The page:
- Dry cereal and granola. This is a primary meal for many people new to grocery shopping. It's fast, easy, and convenient. Recently, companies have put a focus on increasing protein in cereal and granola products, which makes them an even more effective staple. Dry cereal and granola are a nice instant meal to have when you just have to have food now. Of course, the high-sugar cereals and even granolas should be viewed as more "dessert" foods than a healthy pantry staple.
- Potatoes. Millions of Irish and folks from Idaho can't be wrong! Potatoes make a good staple because of food options: baked potatoes, shredded hash browns, roasted potatoes, french fries, American fries (baked potatoes that are sliced and fried in a pan, yummy with onions!). Potatoes are a good source of fiber, which helps you feel full longer.
Potatoes are fairly cheap, especially in their original raw form. When food dollars must be stretched, your best bet is to spend it on a sack of potatoes. I grew up with happy memories of my father turning over the soil in our garden's potato hills. My siblings and I would eagerly grab the tubers, placing them in buckets that would later be stored in our farm's root cellar.
Potatoes have a bit of longevity to them if kept in a cool, dark place. Often people in apartments have limited freezer space, which already has other food in it. Having non-frozen or non-refrigerator food frees up space for other things.
- Vegetables. Vegetables in canned form are a must-have for a pantry staples list. In a less-convenient form, they can be included as dried vegetables. It's important to include vegetables in a balanced diet. Corn, beans, and peas are popular canned vegeteables.
- Noodles. Noodles are easy to re-hydrate, which makes them a pantry staple favorite. They can be eaten alone, served as a side dish, or combined with a casserole. Interesting sauces, toppers, and ingredients always make them a fan favorite. In addition, it comes in fun shapes: lasagna noodles, spiral, penne, macaroni, spaghetti, and couscous, to name a few. Of course, don't forget the Ramen noodles - friends to college kids everywhere!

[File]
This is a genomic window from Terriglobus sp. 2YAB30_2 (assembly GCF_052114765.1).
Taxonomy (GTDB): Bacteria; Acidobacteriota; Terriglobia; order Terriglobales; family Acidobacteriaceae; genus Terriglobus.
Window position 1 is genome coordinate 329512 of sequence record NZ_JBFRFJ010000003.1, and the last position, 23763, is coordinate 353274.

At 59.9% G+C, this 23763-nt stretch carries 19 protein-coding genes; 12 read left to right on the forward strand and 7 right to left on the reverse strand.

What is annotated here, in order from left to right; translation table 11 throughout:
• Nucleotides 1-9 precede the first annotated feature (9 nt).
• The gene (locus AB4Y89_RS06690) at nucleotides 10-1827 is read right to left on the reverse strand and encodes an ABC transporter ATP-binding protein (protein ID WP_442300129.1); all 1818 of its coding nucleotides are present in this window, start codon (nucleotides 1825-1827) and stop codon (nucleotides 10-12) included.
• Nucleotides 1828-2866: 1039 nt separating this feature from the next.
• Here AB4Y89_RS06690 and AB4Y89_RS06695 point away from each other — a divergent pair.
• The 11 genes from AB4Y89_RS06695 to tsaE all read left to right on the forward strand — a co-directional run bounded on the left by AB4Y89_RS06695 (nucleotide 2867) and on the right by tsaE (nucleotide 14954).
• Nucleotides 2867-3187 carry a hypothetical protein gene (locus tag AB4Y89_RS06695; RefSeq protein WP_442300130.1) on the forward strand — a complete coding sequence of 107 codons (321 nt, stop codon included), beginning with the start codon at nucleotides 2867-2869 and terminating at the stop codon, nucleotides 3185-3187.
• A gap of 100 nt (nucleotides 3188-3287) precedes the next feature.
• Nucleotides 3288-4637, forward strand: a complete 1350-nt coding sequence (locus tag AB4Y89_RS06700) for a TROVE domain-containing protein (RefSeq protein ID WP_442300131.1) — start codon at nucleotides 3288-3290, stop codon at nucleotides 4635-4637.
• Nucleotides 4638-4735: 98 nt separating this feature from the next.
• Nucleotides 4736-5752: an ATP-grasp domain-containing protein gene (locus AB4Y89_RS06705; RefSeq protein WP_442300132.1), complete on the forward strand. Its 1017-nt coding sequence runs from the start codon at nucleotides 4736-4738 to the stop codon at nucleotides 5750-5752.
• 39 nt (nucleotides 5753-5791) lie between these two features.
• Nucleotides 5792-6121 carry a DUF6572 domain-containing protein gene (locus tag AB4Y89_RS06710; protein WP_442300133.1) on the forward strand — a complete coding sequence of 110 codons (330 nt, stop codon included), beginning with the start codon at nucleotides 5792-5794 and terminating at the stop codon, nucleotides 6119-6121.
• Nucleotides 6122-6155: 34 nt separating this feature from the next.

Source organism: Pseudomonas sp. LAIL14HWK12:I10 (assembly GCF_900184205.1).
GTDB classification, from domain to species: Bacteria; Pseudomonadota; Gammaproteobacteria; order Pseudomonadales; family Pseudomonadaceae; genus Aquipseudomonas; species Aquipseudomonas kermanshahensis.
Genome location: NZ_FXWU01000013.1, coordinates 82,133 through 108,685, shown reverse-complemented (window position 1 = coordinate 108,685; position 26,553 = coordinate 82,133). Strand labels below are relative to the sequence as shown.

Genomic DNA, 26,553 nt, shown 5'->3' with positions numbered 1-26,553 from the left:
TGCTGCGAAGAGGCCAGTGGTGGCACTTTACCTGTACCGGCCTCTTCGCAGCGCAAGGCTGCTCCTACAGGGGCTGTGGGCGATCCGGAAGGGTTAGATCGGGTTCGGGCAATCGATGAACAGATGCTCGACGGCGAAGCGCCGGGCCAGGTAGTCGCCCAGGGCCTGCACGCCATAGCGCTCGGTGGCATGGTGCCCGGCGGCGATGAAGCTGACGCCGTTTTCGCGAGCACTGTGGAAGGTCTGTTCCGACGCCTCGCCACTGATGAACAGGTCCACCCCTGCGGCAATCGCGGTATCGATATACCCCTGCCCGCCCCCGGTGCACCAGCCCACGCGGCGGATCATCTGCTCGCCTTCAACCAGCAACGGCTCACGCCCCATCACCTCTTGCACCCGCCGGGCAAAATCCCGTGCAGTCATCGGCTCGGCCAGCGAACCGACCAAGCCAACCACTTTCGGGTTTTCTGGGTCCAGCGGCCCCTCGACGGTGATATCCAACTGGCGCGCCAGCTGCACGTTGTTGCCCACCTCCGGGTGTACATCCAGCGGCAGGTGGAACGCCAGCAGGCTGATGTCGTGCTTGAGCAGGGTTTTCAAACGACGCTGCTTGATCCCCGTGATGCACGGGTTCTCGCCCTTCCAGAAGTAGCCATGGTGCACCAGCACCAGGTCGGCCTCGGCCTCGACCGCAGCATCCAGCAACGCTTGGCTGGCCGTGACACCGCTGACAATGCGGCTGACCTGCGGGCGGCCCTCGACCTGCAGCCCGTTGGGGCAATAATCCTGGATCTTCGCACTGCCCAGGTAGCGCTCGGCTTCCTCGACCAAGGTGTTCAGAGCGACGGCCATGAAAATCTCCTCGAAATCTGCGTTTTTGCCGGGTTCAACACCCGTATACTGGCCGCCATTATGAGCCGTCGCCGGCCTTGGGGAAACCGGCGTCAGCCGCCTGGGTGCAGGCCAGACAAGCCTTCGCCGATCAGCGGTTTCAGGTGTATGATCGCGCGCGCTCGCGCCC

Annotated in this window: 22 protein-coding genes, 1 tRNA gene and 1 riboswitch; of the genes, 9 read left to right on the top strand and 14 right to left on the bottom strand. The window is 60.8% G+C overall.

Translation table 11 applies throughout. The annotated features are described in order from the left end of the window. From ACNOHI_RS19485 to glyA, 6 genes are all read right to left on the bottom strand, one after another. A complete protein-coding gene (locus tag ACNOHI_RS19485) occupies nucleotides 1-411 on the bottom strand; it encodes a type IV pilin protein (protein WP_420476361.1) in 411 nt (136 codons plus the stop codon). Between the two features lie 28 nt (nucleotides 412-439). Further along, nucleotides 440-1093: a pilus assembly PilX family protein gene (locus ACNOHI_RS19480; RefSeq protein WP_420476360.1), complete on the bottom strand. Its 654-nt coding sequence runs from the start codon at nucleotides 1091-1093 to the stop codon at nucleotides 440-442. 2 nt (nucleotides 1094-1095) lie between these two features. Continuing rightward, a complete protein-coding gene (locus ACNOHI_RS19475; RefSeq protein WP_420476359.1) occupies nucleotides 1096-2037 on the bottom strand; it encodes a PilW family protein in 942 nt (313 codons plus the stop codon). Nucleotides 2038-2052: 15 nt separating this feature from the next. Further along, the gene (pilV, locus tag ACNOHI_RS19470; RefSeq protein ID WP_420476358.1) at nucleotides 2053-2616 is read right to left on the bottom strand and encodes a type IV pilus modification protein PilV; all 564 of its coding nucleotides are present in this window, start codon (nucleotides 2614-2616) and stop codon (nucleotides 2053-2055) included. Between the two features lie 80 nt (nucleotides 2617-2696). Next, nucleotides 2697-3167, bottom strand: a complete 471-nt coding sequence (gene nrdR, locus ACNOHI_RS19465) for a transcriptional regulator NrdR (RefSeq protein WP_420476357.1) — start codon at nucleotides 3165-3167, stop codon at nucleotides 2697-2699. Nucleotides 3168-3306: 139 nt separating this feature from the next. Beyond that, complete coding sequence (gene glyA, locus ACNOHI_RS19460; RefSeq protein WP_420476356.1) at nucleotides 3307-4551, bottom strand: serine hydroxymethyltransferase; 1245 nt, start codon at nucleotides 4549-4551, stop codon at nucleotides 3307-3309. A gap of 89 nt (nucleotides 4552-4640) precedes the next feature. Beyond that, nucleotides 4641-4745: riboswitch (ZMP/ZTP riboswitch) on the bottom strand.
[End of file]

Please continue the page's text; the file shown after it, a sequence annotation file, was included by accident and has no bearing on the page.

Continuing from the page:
Noodles are basically just flour, water, and egg. If you want a more nutritious product, shop for types that have whole wheat in it. You can even get noodles made of vegetables such as beets and beans. Noodle companies are also upping the protein factor in their products. All of these options are amazing way assure you have the most nutritious food stored in your pantry.
The other day my mother-in-law handed me a big bag of homemade noodles. She wanted to use up the eggs I had given her from my chickens - what a novel way to turn eggs into a long-term storage product!
- Canned cream of soup. This is the key ingredient in the impressive trifecto of a good, midwestern casserole: cream of soup + rice/noodles + protein. To explain to anyone out there with question marks hovering over their heads, you basically mix the three together with a liquid, such as milk, put it into a casserole dish and bake a 350 degrees for 1 hour. No recipe required.
- Chicken or beef broth. Broths are the base for any soup, one of the world's most filling food. When my kids say there is nothing to eat, I pop a box or can of chicken broth open and dump it into a cooking pot, along with frozen vegetables... and... get ready for it... a protein. Yeah, it's kind of the same thing as the magic cream soup trifecta. I prefer to chop fresh carrots, celery, even cabbage and add it to the broth gently bring it to a boil, and then add cooked chicken or leftover meat. You can't beat the taste!
Even though it is a shortcut to use canned or boxed soup, it's still very satisfying to add the fresh ingredients Making your own broths is also something you can do, which are super healthy and can be frozen for later use.
In addition to broth, there are plenty of cream soup recipes that are delicious. If you don't feel ready to cook soup from scratch, there are plenty of varieties to choose from on supermarket shelves. However, I challenge you to make soup from scratch - it's a good skill to have and you can control the sodium amount (sodium-loaded canned varieties contribute to health problems).